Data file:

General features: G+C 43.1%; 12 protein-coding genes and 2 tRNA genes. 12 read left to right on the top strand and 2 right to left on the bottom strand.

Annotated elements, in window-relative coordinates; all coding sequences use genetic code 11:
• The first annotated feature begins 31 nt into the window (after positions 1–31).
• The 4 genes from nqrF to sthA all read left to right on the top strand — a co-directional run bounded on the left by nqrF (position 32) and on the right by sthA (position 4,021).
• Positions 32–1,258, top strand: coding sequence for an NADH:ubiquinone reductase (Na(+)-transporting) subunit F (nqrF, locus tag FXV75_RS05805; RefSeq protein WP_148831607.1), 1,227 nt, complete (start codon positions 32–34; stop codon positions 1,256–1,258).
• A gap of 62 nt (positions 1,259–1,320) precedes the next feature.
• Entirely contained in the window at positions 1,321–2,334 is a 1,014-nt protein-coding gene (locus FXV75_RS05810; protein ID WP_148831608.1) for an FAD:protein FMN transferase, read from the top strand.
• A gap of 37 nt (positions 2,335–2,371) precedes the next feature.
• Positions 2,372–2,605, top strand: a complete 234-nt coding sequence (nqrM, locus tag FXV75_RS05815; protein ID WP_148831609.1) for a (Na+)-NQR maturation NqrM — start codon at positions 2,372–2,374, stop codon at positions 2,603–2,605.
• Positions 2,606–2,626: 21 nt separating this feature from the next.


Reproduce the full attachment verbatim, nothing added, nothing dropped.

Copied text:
General features: G+C 43.1%; 12 protein-coding genes and 2 tRNA genes. 12 read left to right on the top strand and 2 right to left on the bottom strand.

Annotated elements, in window-relative coordinates; all coding sequences use genetic code 11:
• The first annotated feature begins 31 nt into the window (after positions 1–31).
• The 4 genes from nqrF to sthA all read left to right on the top strand — a co-directional run bounded on the left by nqrF (position 32) and on the right by sthA (position 4,021).
• Positions 32–1,258, top strand: coding sequence for an NADH:ubiquinone reductase (Na(+)-transporting) subunit F (nqrF, locus tag FXV75_RS05805; RefSeq protein WP_148831607.1), 1,227 nt, complete (start codon positions 32–34; stop codon positions 1,256–1,258).
• A gap of 62 nt (positions 1,259–1,320) precedes the next feature.
• Entirely contained in the window at positions 1,321–2,334 is a 1,014-nt protein-coding gene (locus FXV75_RS05810; protein ID WP_148831608.1) for an FAD:protein FMN transferase, read from the top strand.
• A gap of 37 nt (positions 2,335–2,371) precedes the next feature.
• Positions 2,372–2,605, top strand: a complete 234-nt coding sequence (nqrM, locus tag FXV75_RS05815; protein ID WP_148831609.1) for a (Na+)-NQR maturation NqrM — start codon at positions 2,372–2,374, stop codon at positions 2,603–2,605.
• Positions 2,606–2,626: 21 nt separating this feature from the next.